“Everyone is doing their job,” he said. “Everyone is getting their assign­ments and I’m just there to make the plays I need to make.”

On Hillsdale’s second play from scrimmage in the third quarter, Graham broke away from the Indi­anapolis defense for a 74-yard touchdown run. He’s reached the end zone in all four games this season, and has six touch­downs to begin the year.

“The end zone is right there, and you’ve got to get in,” Graham said of his knack for scoring touch­downs. “The other guys feel that way, too — they’re all hungry to get in the end zone. We just want to score whatever way we can.”

The Chargers took a 31 – 30 lead in the third quarter, thanks to a field goal from red­shirt freshman kicker Joe Philipp.

A 74-yard kickoff return by the Grey­hounds set up a touchdown that handed the lead back to Indi­anapolis.

In the fourth quarter, Stewart’s third rushing touchdown of the season tied the game at 38.

The Chargers’ defense con­tinued its season-long fourth-quarter dom­i­nance, allowing just three first downs in the final quarter. Hillsdale’s offense had more than one oppor­tunity to take the lead late in the game, but two inter­cep­tions doomed the Chargers’ chances at com­pleting what would have been a remarkable comeback.

With less than seven minutes remaining, Stewart led Hillsdale into the Grey­hounds’ red zone. On second down from the 13-yard line, he fired a pass that bounced off the hands of senior wide receiver Timmy Mills. The ball ric­o­cheted to an Indi­anapolis defender, who returned the inter­ception 93 yards for the game-deciding score.

“That was a bad break,” head coach Keith Otterbein said. “We had been driving the ball, and knowing what I know now I would have been more con­ser­v­ative and run the ball. We probably could have got the clock down a bit more.”

The defensive touchdown made it 45 – 38, and the Chargers’ last-ditch attempt at tying the game was foiled when the Grey­hounds jumped a route to intercept Stewart for a third time in the game.

Despite the dis­ap­pointment of a second con­sec­utive loss, the Chargers said they dis­played their tenacity by coming back from a 23-point deficit to play down to the wire against a nationally ranked opponent.

“It shows other teams that we’re not going away,” sophomore line­backer Dan Shanley said. “No matter what we get thrown at us, we’re not going to roll over. That’s just not what we do.”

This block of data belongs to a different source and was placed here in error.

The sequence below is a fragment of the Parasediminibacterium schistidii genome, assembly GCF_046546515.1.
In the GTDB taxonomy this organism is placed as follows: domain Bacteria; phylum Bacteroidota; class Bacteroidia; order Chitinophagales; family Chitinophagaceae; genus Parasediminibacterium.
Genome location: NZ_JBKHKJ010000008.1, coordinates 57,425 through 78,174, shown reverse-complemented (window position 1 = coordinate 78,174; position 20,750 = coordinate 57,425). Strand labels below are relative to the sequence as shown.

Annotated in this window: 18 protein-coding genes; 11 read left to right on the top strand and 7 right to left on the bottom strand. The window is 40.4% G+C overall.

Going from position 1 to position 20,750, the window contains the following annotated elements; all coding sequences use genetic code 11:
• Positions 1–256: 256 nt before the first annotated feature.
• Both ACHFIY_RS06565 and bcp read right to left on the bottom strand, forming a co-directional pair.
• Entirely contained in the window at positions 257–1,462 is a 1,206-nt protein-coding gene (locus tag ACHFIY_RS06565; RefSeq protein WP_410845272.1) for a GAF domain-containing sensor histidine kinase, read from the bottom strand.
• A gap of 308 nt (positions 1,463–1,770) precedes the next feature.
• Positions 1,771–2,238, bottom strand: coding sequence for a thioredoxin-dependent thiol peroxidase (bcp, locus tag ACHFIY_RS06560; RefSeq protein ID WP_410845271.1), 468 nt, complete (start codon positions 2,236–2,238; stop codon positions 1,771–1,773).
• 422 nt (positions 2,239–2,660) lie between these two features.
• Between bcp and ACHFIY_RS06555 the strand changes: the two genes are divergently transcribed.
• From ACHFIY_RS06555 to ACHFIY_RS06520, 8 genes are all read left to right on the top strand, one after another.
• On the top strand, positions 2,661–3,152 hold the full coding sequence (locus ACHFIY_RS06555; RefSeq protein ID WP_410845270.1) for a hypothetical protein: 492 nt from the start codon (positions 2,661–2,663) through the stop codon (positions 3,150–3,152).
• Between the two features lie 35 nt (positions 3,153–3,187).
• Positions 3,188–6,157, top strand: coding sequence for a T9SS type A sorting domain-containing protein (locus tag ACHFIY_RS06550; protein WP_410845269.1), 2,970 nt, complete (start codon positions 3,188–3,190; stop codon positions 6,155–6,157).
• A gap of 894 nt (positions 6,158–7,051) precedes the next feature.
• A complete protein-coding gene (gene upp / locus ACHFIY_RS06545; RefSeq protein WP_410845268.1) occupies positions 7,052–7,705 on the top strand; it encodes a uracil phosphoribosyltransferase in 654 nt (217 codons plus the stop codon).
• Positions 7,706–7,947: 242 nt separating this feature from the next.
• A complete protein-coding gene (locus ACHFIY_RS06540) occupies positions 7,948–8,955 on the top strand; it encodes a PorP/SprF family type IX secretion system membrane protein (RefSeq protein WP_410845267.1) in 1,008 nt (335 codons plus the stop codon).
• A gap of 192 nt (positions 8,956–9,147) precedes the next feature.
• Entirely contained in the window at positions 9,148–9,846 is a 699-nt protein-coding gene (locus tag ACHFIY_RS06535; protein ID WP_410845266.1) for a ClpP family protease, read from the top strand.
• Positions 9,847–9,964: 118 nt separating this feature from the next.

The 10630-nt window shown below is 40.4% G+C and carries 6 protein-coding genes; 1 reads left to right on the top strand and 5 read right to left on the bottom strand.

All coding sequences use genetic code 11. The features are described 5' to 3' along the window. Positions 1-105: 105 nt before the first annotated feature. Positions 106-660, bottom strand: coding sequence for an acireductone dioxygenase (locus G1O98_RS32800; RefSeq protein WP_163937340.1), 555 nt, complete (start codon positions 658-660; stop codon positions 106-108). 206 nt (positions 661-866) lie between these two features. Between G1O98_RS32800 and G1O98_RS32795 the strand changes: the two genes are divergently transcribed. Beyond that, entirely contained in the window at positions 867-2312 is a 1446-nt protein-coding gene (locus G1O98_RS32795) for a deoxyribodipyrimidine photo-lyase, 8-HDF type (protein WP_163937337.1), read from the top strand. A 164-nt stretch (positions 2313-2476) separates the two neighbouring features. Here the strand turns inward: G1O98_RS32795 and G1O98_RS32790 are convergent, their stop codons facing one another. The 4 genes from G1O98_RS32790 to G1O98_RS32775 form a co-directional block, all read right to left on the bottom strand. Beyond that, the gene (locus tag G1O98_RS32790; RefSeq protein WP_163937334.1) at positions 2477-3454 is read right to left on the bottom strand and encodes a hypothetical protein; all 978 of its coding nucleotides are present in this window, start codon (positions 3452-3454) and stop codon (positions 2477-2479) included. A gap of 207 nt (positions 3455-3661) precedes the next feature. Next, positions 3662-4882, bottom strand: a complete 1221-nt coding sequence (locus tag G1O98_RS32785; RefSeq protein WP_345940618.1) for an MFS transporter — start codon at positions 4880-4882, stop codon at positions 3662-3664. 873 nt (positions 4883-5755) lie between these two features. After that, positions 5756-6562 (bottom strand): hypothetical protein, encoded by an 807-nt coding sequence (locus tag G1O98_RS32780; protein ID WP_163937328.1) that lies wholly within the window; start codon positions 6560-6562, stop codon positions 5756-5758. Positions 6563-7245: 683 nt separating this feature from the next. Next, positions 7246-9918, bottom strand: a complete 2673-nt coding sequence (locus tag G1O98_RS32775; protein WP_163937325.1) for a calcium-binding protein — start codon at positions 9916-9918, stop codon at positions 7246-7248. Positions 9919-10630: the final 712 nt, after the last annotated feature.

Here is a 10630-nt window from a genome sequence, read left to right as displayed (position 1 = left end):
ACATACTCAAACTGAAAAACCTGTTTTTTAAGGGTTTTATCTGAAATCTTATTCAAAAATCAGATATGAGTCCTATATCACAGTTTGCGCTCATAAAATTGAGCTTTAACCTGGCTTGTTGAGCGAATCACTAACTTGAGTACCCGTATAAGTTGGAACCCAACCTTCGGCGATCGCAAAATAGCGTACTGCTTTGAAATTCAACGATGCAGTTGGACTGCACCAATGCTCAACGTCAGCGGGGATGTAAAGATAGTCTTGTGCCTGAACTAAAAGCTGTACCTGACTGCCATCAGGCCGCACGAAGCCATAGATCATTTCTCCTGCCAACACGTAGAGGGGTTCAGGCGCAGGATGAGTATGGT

Shanley fin­ished the game with six total tackles, one tackle for loss, and a pass broken up.

“They’re tough kids. Men­tally and phys­i­cally tough,” Otterbein said of his team. “We were knocked on our heels early, but you just play the next play. I’m really proud of them for that.”

All four of Hillsdale’s games this season have been decided in the fourth quarter, and the margin in all four games has been one score.

“We could easily be 0 – 4 or 4 – 0 right now,” Bat­dorff said. “It’s a good test so that we know how to compete in a fourth quarter.”

The Chargers are back in action this weekend for Home­coming, when they open con­ference play against Ken­tucky Wes­leyan College.

“I love Home­coming,” Bat­dorff said. “I think it’s a great atmos­phere to play in. The team as a whole is really excited to get the new con­ference started.”

Shanley echoed the excitement for the weekend ahead.

“We’ve kind of got a chip on our shoulder from the last two games,” he said. “Home­coming is a big game for us, so we’re playing with an added edge. It should be an exciting game.”

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Nathan is a junior at Hillsdale College studying Rhetoric and Public Address and Journalism. He is Sports Editor and beat reporter for the Football, Women's Basketball, and Baseball teams for the Hillsdale Collegian. When he's not watching or writing about sports, Nathan enjoys playing organ and singing. Originally from St. Louis Missouri, Nathan now lives in Fort Wayne, Indiana. You can follow Nathan on twitter @nategrime or Hillsdale Collegian Sports at @HDaleSports.